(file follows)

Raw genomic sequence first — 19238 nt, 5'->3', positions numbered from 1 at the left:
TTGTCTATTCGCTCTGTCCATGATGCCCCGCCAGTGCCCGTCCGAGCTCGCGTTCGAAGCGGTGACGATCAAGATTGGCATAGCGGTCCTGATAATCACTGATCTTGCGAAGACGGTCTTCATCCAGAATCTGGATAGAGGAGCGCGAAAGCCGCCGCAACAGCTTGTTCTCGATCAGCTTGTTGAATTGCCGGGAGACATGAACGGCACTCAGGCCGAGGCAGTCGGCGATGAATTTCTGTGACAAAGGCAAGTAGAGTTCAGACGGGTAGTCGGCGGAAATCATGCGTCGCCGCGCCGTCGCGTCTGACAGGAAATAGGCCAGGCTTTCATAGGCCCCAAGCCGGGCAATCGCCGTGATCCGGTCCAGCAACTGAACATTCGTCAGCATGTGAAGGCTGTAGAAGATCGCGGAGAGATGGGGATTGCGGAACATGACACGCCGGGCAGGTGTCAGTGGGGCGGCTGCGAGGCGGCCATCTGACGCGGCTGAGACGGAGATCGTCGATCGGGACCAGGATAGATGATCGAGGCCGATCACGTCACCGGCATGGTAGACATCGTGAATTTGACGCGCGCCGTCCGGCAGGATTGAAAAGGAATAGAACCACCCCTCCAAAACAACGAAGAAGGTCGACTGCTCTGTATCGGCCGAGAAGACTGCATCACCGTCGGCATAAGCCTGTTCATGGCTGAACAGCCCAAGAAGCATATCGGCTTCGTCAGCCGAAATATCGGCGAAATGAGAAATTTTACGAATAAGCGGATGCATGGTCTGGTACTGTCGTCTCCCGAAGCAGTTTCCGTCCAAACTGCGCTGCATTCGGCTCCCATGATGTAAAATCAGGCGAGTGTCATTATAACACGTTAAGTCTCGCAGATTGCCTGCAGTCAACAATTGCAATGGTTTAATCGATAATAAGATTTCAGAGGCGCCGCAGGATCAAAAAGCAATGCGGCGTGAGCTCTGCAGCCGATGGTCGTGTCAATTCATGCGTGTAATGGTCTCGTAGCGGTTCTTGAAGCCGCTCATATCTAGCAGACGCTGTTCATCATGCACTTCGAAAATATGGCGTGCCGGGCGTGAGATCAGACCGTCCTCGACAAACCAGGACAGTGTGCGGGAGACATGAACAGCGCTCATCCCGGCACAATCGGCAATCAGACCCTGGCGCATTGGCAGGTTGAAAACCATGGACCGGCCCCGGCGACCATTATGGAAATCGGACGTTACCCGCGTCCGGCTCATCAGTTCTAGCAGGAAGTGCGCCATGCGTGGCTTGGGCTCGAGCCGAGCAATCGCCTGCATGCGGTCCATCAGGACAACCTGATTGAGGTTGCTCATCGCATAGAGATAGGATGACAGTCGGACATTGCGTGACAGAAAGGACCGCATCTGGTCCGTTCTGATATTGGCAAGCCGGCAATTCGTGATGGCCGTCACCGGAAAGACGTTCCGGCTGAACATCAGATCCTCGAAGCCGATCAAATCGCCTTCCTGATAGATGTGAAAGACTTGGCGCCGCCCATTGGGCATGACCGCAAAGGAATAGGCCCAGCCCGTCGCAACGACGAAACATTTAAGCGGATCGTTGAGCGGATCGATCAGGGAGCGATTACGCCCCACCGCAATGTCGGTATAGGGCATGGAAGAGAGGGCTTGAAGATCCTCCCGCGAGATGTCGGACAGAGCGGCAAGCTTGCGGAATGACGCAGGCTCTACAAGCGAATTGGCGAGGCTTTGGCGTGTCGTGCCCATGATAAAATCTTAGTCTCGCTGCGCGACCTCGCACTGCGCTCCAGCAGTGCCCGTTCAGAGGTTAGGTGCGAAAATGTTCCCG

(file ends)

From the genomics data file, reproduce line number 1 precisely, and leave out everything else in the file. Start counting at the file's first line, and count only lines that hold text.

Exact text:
Raw genomic sequence first — 19238 nt, 5'->3', positions numbered from 1 at the left: